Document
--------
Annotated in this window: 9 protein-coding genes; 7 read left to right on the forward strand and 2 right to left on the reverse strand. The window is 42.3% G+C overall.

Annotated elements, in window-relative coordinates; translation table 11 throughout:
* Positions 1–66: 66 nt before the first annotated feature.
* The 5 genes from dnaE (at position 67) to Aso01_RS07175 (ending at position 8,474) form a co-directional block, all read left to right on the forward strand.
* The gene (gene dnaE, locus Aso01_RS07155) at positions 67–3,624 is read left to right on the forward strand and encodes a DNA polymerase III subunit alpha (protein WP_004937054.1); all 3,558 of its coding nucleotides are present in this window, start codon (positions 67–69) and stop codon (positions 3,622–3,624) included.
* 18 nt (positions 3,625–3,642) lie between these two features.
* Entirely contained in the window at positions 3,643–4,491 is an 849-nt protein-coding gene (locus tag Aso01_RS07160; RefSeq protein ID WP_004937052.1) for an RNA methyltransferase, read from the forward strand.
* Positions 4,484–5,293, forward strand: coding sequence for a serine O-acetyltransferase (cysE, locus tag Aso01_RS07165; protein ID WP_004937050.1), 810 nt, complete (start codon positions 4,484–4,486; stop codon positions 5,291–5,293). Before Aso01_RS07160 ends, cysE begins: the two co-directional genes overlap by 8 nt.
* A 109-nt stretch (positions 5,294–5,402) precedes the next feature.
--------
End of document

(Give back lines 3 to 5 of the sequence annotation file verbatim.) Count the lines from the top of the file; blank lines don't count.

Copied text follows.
* Positions 1–66: 66 nt before the first annotated feature.
* The 5 genes from dnaE (at position 67) to Aso01_RS07175 (ending at position 8,474) form a co-directional block, all read left to right on the forward strand.
* The gene (gene dnaE, locus Aso01_RS07155) at positions 67–3,624 is read left to right on the forward strand and encodes a DNA polymerase III subunit alpha (protein WP_004937054.1); all 3,558 of its coding nucleotides are present in this window, start codon (positions 67–69) and stop codon (positions 3,622–3,624) included.